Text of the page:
Superhero House of Healing, Part I

The Superhero House of Healing sat on a beautiful tall hill which overlooked a bright green lawn. Light breezes combed the grass. Drops of sparkling sunlight danced upon a nearby brook whose bubbling waters gave the place a peaceful, comforting feel. Down below, two women walked across the clearing, carrying the limp form of a girl, no more than twenty. A man in a white robe met them.

“You can set her down here,” he said, with a downward glance and a wave of his right hand.

The women exchanged puzzled glances, wondering what he meant. Then they saw a purple blanket lying on the ground, with a soft pink pillow on it. The man took the superhero girl from them and laid her on the little bed he’d made.

Before he could introduce himself, the first woman blurted out, “Hi, I’m Cynthia.”

“And I’m Janice,” said the second.

“I know. I’ve heard about you,” said the man. “I’m the head physician here.”

Cynthia’s eyes filled with tears as she gazed at the superhero girl’s thin arms and pale white face. Her features seemed show more bones than skin. “Do you think there’s any hope for our good friend Eagle Girl?”

“There’s always hope,” said the man, his voice filled with compassion. He nodded to the golden building behind them at the top of the hill. “Here at the Super Hero House of Healing, we have cures for every disease that ever did exist.”

“I sure hope so,” said Janice. “She’s been wasting away for months. It is a mystery.”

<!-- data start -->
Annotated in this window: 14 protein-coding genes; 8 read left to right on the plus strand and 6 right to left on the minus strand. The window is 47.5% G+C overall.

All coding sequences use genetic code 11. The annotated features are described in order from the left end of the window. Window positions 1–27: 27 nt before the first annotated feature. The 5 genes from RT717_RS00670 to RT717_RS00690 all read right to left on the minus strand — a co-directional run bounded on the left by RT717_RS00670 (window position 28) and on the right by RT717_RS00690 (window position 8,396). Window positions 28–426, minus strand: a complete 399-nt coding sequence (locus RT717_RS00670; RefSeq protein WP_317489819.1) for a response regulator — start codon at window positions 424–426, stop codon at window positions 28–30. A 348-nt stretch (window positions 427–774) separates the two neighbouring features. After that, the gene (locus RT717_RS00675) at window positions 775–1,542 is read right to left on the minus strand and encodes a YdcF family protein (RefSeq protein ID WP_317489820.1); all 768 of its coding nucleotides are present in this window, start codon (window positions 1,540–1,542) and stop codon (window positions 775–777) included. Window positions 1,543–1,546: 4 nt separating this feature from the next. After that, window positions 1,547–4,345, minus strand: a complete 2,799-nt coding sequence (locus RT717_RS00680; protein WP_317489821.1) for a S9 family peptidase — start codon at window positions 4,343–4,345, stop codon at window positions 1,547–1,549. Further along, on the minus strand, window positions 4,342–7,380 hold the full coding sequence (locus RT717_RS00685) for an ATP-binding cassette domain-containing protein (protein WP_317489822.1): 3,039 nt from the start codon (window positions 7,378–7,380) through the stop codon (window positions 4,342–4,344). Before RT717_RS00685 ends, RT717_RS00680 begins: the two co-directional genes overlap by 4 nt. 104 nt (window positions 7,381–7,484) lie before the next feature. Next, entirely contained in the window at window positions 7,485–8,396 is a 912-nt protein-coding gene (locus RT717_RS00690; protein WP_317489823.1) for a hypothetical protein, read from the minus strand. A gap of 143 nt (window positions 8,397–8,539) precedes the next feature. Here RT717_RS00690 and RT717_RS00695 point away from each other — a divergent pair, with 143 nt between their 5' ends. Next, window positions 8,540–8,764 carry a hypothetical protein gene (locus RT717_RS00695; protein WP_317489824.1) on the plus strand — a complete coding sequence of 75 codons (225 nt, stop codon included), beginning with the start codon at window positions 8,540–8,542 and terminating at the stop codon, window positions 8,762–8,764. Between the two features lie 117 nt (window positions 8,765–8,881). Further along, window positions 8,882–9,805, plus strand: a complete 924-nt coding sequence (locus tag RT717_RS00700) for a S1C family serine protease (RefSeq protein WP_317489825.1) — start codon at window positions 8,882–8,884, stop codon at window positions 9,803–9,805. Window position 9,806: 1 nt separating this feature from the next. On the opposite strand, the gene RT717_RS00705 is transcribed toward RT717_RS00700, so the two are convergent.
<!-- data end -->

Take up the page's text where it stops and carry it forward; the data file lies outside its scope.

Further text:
“I hate to say this, but I think she might be anorexic,” said Cynthia. “We rarely see her eat or drink. She never used to be like this. What do you suppose has gotten into her?”

“Something villainous,” said the doctor. He lifted the girl’s head and rolled her on her stomach.

“Just as I suspected. Do you see those tiny red marks just below her neck? This is no doubt the work of Backbiter.”

Janice gasped. “Who’s Backbiter?”

“A villainous vampire that bites people’s backs with a deadly poison called False Accusation, based on lies which may contain a tiny grain of truth,” said the doctor. “False accusation is a type of hallucinatory drug. It distorts how you see yourself when you look in the mirror, exaggerating every flaw and minimizing every virtue. If you’re five pounds overweight, it will make you look obese. That’s the sort of horrible self-image False Accusation conveys.”

“Oh, so maybe that’s why she won’t eat,” said Cynthia. “No matter how thin she gets, she  sees herself as fat.And you believe false accusation is at the root of her disease?”

“I believe that’s a big part of it,” said the doctor. “But I suspect junk food, as well, in the form of multiple gossip bites.”

“But she’s not a gossiper,” Janice protested. “She never badmouths people behind their backs.”

The doctor rubbed his chin. “Well, I can’t judge how much she does or doesn’t backbite. All I know is, false accusation is gossip’s best friend. The two go hand-in-hand. What’s more, you don’t have to badmouth someone to participate in gossip. Just listening will do it, because whatever enters your ear drops down into your stomach – unless you can find a way to stop it. Gossip is toxic. I don’t know why people chew on it. They feed on others’ flaws to make themselves feel good, but in the end, it only makes them feel worse because it’s based on hatred – hatred of others and hatred of themselves.”

“So, what’s the cure?” asked Janice with a frown.

“Forgiveness,” answered the doctor. “If you forgive, you’ll be forgiven, but if you don’t, then you’re not live-in’.”

“That’s what Eagle Girl needs, all right,” said Cynthia. “She needs to experience forgiveness by forgiving.”

“But first we have to wake her up,” said Janice.

“Here at the Superhero House of Healing all things are possible,” said the doctor. “The grass that grows in these green pastures contains great virtue. The still, comforting waters will bring her soul into a place of rest. All it takes is time and patience.”


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